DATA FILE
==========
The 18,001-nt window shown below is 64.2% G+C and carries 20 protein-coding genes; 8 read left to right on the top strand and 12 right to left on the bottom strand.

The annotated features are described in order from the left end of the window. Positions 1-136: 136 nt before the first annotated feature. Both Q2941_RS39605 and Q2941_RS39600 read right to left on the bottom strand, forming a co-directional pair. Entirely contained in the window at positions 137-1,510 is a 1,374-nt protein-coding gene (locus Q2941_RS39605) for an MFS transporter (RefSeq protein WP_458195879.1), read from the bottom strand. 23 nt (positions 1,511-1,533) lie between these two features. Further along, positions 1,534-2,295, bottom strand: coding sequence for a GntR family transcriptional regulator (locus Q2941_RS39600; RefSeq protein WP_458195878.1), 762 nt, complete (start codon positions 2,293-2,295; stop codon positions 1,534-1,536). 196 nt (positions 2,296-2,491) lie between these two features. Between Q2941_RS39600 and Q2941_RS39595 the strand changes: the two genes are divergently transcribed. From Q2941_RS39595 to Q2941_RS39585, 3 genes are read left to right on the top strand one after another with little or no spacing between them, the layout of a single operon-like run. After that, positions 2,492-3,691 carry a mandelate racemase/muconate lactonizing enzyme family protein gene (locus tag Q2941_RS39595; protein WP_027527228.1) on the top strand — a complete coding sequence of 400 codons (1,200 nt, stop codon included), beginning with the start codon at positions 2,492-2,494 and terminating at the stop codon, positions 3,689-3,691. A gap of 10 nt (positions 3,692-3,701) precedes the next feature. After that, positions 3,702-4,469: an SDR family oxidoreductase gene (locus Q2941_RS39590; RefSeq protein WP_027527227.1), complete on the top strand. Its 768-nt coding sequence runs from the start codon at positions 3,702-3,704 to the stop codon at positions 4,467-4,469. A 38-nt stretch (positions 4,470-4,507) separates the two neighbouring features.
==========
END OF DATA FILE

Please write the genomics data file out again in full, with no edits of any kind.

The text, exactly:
The 18,001-nt window shown below is 64.2% G+C and carries 20 protein-coding genes; 8 read left to right on the top strand and 12 right to left on the bottom strand.

The annotated features are described in order from the left end of the window. Positions 1-136: 136 nt before the first annotated feature. Both Q2941_RS39605 and Q2941_RS39600 read right to left on the bottom strand, forming a co-directional pair. Entirely contained in the window at positions 137-1,510 is a 1,374-nt protein-coding gene (locus Q2941_RS39605) for an MFS transporter (RefSeq protein WP_458195879.1), read from the bottom strand. 23 nt (positions 1,511-1,533) lie between these two features. Further along, positions 1,534-2,295, bottom strand: coding sequence for a GntR family transcriptional regulator (locus Q2941_RS39600; RefSeq protein WP_458195878.1), 762 nt, complete (start codon positions 2,293-2,295; stop codon positions 1,534-1,536). 196 nt (positions 2,296-2,491) lie between these two features. Between Q2941_RS39600 and Q2941_RS39595 the strand changes: the two genes are divergently transcribed. From Q2941_RS39595 to Q2941_RS39585, 3 genes are read left to right on the top strand one after another with little or no spacing between them, the layout of a single operon-like run. After that, positions 2,492-3,691 carry a mandelate racemase/muconate lactonizing enzyme family protein gene (locus tag Q2941_RS39595; protein WP_027527228.1) on the top strand — a complete coding sequence of 400 codons (1,200 nt, stop codon included), beginning with the start codon at positions 2,492-2,494 and terminating at the stop codon, positions 3,689-3,691. A gap of 10 nt (positions 3,692-3,701) precedes the next feature. After that, positions 3,702-4,469: an SDR family oxidoreductase gene (locus Q2941_RS39590; RefSeq protein WP_027527227.1), complete on the top strand. Its 768-nt coding sequence runs from the start codon at positions 3,702-3,704 to the stop codon at positions 4,467-4,469. A 38-nt stretch (positions 4,470-4,507) separates the two neighbouring features.